July 27th, 1919
Death of African American Teenager Sparks Chicago Race Riot
On July 27, 1919, an African American teenager named Eugene Williams was swimming in Lake Michiagn with four friends when they drifted toward the unofficial “whites-only” section of Lake Michigan Beach in Chicago, Illinois. Enraged at the encroachment, a white man on the shore threw stones at the black teenagers and struck Eugene in the head. He lost consciousness and drowned. When police responded, Eugene’s friends identified the assailant but a white police officer refused to arrest him.
News of the racially-charged incident spread quickly. White crowds were misinformed that a black teenager had thrown a rock and caused a white man to drown, while black crowds were misinformed that the police had prevented swimmers from rescuing Eugene before he drowned. Both groups erupted in violence that left an African American man and a police officer shot and many more injured.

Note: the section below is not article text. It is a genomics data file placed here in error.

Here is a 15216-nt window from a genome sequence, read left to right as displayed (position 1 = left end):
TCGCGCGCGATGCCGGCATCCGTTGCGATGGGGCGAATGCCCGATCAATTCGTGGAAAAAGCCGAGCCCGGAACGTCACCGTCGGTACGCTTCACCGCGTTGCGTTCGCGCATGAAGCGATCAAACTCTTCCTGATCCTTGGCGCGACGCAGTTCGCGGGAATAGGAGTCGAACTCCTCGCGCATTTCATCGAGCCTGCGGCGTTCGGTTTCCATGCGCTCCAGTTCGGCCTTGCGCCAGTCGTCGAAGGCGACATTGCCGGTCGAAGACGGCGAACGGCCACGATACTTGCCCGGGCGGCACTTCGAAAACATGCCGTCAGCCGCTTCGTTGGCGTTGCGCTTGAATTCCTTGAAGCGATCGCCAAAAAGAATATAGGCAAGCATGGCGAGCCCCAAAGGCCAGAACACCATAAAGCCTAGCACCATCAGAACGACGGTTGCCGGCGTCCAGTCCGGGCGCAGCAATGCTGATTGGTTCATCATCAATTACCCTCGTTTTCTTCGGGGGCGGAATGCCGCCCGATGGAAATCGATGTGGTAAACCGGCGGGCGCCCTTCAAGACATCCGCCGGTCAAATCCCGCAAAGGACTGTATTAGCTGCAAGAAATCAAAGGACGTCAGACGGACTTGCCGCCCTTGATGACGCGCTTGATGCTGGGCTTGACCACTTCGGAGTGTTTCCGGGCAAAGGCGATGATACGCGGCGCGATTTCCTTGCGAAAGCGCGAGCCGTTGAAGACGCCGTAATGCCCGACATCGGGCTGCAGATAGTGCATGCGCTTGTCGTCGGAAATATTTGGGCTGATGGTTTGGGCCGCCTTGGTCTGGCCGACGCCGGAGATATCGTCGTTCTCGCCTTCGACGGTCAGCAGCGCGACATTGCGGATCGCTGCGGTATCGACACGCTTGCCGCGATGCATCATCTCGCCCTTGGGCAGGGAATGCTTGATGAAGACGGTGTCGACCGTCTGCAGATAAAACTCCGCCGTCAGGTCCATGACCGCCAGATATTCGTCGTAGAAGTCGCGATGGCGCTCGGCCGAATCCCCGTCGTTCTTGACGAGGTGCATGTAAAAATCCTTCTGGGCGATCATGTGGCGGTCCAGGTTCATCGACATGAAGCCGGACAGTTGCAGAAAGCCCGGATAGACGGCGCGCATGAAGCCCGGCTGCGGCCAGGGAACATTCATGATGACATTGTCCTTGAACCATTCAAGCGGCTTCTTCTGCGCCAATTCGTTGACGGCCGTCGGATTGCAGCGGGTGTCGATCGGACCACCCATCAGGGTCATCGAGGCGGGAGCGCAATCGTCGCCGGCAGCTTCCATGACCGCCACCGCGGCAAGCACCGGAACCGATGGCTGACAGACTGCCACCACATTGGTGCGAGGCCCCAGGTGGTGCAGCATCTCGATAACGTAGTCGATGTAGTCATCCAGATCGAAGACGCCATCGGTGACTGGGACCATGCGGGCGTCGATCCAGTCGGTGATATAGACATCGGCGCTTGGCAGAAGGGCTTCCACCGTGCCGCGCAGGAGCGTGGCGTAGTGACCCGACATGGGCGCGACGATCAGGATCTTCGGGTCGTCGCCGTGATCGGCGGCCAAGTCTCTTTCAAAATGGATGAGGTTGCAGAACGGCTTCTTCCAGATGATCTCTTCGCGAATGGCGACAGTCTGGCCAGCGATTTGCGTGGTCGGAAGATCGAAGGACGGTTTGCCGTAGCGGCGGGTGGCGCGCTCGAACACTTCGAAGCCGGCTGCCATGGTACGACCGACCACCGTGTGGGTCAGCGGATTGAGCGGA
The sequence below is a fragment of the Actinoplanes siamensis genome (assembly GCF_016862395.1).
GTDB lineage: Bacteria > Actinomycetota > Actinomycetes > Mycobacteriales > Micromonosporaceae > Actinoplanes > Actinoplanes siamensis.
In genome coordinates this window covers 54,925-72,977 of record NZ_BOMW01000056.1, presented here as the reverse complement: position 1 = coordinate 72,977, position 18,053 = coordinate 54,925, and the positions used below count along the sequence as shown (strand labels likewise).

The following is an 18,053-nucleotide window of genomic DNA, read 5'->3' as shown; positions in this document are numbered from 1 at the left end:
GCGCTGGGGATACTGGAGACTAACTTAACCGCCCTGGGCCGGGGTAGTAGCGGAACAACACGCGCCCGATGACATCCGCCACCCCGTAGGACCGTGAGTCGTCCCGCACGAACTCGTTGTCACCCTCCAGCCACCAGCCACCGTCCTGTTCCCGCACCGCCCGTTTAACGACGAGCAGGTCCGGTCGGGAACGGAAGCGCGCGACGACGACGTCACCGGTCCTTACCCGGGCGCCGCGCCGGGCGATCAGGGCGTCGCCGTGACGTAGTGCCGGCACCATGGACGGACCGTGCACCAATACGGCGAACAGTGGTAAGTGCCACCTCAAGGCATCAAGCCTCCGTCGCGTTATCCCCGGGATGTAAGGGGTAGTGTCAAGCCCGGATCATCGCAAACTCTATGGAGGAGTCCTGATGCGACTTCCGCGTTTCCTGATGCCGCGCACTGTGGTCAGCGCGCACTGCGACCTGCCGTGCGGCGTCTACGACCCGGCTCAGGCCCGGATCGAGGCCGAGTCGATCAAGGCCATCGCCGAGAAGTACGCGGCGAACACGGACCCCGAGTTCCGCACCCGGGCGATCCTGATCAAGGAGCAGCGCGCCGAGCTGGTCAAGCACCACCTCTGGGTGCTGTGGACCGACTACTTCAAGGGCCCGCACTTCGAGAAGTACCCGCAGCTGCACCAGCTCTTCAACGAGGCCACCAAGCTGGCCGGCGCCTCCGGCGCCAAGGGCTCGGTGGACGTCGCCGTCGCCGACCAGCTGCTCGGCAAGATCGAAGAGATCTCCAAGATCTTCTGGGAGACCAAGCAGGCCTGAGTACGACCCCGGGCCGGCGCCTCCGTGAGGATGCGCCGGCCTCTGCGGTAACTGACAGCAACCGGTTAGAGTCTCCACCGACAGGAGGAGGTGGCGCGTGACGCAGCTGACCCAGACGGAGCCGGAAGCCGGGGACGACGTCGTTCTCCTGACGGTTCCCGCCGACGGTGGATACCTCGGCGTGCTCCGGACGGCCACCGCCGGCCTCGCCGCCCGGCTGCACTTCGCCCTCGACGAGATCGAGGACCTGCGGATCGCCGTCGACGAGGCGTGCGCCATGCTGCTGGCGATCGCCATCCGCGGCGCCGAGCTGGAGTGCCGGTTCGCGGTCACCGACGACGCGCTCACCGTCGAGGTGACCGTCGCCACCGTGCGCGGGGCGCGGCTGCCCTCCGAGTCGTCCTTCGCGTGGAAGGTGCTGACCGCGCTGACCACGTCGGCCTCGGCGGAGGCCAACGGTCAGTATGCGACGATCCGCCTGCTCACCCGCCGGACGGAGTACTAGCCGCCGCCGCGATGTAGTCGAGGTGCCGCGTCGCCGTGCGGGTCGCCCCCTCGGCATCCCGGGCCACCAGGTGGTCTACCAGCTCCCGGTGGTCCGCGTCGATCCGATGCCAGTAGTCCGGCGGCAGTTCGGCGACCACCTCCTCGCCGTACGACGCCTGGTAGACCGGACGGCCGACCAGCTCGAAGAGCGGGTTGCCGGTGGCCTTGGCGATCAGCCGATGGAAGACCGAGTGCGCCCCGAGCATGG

Racial tension spilled over onto the streets of the Black Belt, a predominantly African American neighborhood in Chicago, in one of the worst riots in American history. Five days of violence left 28 dead, 500 injured, and 1000 African American homes burned to the ground. The rioting finally ended after Governor Frank Lowden ordered 6000 militia troops to counteract the racism and police brutality exerted by local law enforcement. The Chicago riot was one of several racially-motivated fights, massacres, and lynchings that raged throughout the nation during the "Red Summer" of 1919.